However, it was found that the above-described high voltage pulse potential is insufficient to start the HID lamp 3. As a result, initial current flow is passed through the inductor 5 to the resistor 15 to charge the capacitor 17. Once the charge on the capacitor 17 reaches the break-over point of the diac 19, the potential appearing at the junction 21 is applied to the gate electrode 23 of the gated switch 11 to effect conductivity thereof. Thereupon, current flows into the non-linear dielectric element 13 until fully charged whereupon, as previously explained, the inductive field of the ballast 5 collapses providing a high voltage pulse. Moreover, this high voltage pulse is delayed by the RC circuit comprising the resistor 15 and capacitor 17 until such time as a maximum service voltage potential is attained.

As depicted in the illustration of FIG. 2, a high voltage pulse potential 25 is delayed by the RC circuit until a maximum value of the service voltage 27 is reached. Thereupon, this delayed high voltage pulse potential 25 is at a maximum value and applicable to the HID lamp 3. Thus, a high voltage pulse potential of a value sufficient to start the HID lamp 3 is achieved due to the delay provided by the RC circuit. Moreover, either the resistor 15 or capacitor 17 may be of an adjustable form whereby the time constant of the RC circuit and the time and value of the high voltage pulse potential and consequently the starting of the HID lamp 3 may be controlled.

Once conductivity of the HID lamp 3 has been achieved, the potential appearing at the RC circuit is insufficient to cause charging of the capacitor 17 in an amount sufficient to effect conductivity of the unidirectional switch 19. Thus, the triggering and delaying circuitry is, in effect, disabled once conductivity of the discharge lamp 3 is effected. Moreover, additional non-linear dielectric elements may be parallel connected to the dielectric element 13 to increase the capacity of the dielectric elements of the apparatus.

In a specific example, a ballast member of steel lamination with a 0.010 air gap, 800-turn of No. 28 wire and an inductance of 370 millihenrys was coupled to a 220v AC service voltage source. An 85 watt high pressure sodium lamp was connected to the ballast and service voltage source and an RCA T-2202B type triac and 3.0 nanofarad non-linear capacitor in series connection was shunted across the lamp. Also, a 300 K resistor and 0.005 u f capacitor in series connection were coupled across the lamp while a General Electric diac, type STC-2, coupled the junction of the resistor and capacitor to the gate electrode of the triac or gated switch. As a result, a pulse potential of about 1400-volt was provided for starting the high intensity discharge lamp.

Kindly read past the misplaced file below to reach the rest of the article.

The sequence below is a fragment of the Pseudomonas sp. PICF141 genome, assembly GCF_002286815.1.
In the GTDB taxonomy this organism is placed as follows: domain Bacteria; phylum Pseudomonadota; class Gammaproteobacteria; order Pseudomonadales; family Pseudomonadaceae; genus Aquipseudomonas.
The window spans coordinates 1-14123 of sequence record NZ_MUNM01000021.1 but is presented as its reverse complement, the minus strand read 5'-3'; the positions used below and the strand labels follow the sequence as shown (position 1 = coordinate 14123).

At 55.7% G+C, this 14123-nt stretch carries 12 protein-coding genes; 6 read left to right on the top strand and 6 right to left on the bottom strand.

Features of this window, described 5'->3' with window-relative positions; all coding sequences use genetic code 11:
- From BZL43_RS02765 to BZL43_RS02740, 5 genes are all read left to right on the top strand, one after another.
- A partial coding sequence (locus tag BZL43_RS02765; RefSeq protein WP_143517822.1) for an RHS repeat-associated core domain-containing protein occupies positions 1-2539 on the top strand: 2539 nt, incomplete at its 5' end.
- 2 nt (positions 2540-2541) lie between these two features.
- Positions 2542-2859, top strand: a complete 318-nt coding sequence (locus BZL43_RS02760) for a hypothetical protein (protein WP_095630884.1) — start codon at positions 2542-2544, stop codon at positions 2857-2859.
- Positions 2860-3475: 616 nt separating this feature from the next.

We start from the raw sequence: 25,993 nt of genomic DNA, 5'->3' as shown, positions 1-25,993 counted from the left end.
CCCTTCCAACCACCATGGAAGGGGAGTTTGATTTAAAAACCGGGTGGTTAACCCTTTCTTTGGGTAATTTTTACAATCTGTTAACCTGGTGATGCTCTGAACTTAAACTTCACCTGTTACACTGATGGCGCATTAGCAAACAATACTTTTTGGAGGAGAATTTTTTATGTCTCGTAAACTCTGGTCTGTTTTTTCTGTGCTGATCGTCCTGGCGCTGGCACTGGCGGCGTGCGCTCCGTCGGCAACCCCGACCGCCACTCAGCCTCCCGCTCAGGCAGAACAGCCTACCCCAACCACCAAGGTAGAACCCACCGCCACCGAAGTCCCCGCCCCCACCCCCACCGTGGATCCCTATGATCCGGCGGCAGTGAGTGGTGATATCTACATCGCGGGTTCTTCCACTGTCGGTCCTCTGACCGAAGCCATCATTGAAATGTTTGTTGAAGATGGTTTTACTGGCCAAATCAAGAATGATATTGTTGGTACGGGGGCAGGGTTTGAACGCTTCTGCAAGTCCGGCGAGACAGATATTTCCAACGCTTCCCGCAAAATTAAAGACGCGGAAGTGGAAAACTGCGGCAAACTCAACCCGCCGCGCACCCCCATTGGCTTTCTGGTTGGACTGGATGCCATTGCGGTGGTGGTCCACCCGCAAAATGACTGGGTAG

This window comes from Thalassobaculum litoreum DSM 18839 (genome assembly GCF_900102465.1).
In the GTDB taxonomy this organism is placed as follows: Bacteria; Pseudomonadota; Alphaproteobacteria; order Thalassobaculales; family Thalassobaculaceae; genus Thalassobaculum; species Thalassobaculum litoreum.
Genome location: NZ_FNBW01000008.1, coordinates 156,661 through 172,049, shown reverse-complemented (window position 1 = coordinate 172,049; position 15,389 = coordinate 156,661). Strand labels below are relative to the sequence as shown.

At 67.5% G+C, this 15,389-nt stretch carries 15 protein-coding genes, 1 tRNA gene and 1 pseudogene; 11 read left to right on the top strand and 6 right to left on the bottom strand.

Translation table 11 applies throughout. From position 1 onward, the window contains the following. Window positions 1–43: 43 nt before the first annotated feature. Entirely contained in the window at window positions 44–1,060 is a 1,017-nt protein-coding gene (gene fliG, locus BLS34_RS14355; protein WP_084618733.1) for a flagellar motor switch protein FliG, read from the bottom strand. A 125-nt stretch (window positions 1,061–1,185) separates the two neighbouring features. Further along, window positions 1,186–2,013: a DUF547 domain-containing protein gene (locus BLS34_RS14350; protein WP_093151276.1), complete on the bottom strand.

Thus unique apparatus has been provided for starting and operating a high intensity discharge lamp. The apparatus not only provides a relatively high pulse potential but also, more importantly, includes the capability of delaying and thereby increasing the magnitude of the available pulse potential. In this manner, starting of a HID lamp is effected.

While there has been shown and described what is at present considered the preferred embodiments of the invention, it will be obvious to those skilled in the art that various changes and modifications may be made therein without departing from the invention as defined by the appended claims.

Claims (8)

What is claimed is:
1. High Intensity Discharge (HID) lamp starting and operating apparatus comprising:
an inductive ballast coupled to a high intensity discharge (HID) lamp;
terminal means coupled to said ballast and to said (HID) lamp and formed for connection to a service voltage source;
timing and triggering circuit means shunting said high intensity discharge (HID) lamp including a series connected resistor and capacitor shunting said lamp, a series connected gated switch and non-linear dielectric element shunting said lamp and a bidirectional switching means coupling the junction of said series connected resistor and capacitor to the gate electrode of said gated switch.
2. The apparatus of claim 1 wherein said non-linear dielectric element is in the form of a non-linear capacitor.
3. The apparatus of claim 1 wherein said non-linear dielectric element is in the form of a barium titanate device.
4. The apparatus of claim 1 wherein said gated switch is in the form of a silicon controlled rectifier and said bidirectional switching means is in the form of a diac.